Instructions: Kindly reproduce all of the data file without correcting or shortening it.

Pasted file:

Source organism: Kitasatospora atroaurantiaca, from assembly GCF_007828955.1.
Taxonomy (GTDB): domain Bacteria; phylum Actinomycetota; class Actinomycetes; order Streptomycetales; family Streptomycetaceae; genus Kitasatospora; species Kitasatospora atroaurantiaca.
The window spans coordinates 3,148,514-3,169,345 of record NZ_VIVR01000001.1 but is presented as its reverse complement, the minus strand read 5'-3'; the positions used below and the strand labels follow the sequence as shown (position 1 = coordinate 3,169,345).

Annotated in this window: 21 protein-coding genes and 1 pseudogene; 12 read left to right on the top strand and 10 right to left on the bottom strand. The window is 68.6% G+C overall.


Source organism: Kitasatospora atroaurantiaca, from assembly GCF_007828955.1.
Taxonomy (GTDB): domain Bacteria; phylum Actinomycetota; class Actinomycetes; order Streptomycetales; family Streptomycetaceae; genus Kitasatospora; species Kitasatospora atroaurantiaca.
The window spans coordinates 3,148,514-3,169,345 of record NZ_VIVR01000001.1 but is presented as its reverse complement, the minus strand read 5'-3'; the positions used below and the strand labels follow the sequence as shown (position 1 = coordinate 3,169,345).

Annotated in this window: 21 protein-coding genes and 1 pseudogene; 12 read left to right on the top strand and 10 right to left on the bottom strand. The window is 68.6% G+C overall.